Abby: Embryo.

Lone Hummelshøj: It sounds as though as if a lot of women need to move out of New York actually. That is a separate panel.

Avner Hershlag, MD: Right, right but do not move into a gay community. It is not going to help.

Lone Hummelshøj: That is not the solution. But could we have a brief answer on the percentages and the expense.

Avner Hershlag, MD: I do not know if anyone has - there is probably a study out there if you look. You know, a lot has to do with something called, and I apologize for using a professional word, the algorithm of treatment. This is like how fast does your individual physician move you to IVF? You are looking at, I think, at three people at this table that are probably pretty aggressive - the two Jamies and myself, in moving people because we come from the IVF world and we very much believe that this is the fastest way to get pregnant. We did a study in my center that looked at what is the mean time to pregnancy with treatment and without treatment of all patients. Without treatment about 25 percent of our patients get pregnant without treatment. That takes a year and a half mean time. And with treatment it was six months. Okay, now I think endometriosis patients are probably right within that number and in terms of moving them to IVF I prefer always the expressway than the scenic route, okay? If someone wants the scenic route and wants to have to go through multiple procedures, multiple inseminations and things that have less than a 10 percent success rate it is not going to be with me and I assume not with this Jamie and not with that Jamie.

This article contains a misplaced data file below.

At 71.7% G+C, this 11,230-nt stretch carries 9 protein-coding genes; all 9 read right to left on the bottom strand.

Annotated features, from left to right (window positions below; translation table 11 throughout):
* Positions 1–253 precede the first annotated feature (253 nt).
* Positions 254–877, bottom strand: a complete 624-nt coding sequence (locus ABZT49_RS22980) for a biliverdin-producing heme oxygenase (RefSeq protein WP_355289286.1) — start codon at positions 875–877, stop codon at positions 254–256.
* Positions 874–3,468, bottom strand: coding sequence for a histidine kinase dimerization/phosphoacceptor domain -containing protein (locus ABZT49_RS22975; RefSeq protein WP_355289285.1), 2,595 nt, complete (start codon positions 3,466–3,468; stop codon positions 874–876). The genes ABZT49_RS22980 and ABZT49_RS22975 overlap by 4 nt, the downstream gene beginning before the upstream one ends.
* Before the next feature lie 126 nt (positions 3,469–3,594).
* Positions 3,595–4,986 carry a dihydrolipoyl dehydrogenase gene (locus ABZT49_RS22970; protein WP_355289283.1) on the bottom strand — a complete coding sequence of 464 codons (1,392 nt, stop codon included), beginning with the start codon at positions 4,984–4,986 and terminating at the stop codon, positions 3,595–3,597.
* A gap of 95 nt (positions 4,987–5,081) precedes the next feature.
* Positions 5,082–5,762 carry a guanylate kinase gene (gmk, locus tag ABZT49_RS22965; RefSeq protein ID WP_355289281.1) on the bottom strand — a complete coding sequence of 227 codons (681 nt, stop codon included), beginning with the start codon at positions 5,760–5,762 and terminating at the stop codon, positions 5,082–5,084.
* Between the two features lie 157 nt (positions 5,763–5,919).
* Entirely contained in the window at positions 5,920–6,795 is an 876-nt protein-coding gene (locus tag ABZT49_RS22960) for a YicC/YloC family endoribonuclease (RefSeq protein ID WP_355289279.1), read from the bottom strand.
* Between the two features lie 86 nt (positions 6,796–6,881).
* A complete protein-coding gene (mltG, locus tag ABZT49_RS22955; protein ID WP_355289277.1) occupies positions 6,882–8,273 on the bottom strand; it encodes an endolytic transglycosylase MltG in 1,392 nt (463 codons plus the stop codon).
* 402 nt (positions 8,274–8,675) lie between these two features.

Regarding the cost, in our center for an egg, we have two types of egg freezing. We have egg freezing very important fertility; we did not talk about it here, egg freezing fertility preservation for cancer patients. We have reduced that cost because we feel, I feel, very compassionate to those patients, in fact I make further arrangements so that these patients will not end up without freezing their eggs before going to chemotherapy. This is what we get. So for cancer patients it is $6,000. For the elective freezing it is $8,000 that is without medications. Medications depend on your insurance, so it is highly variable it could come up to a couple of thousand dollars.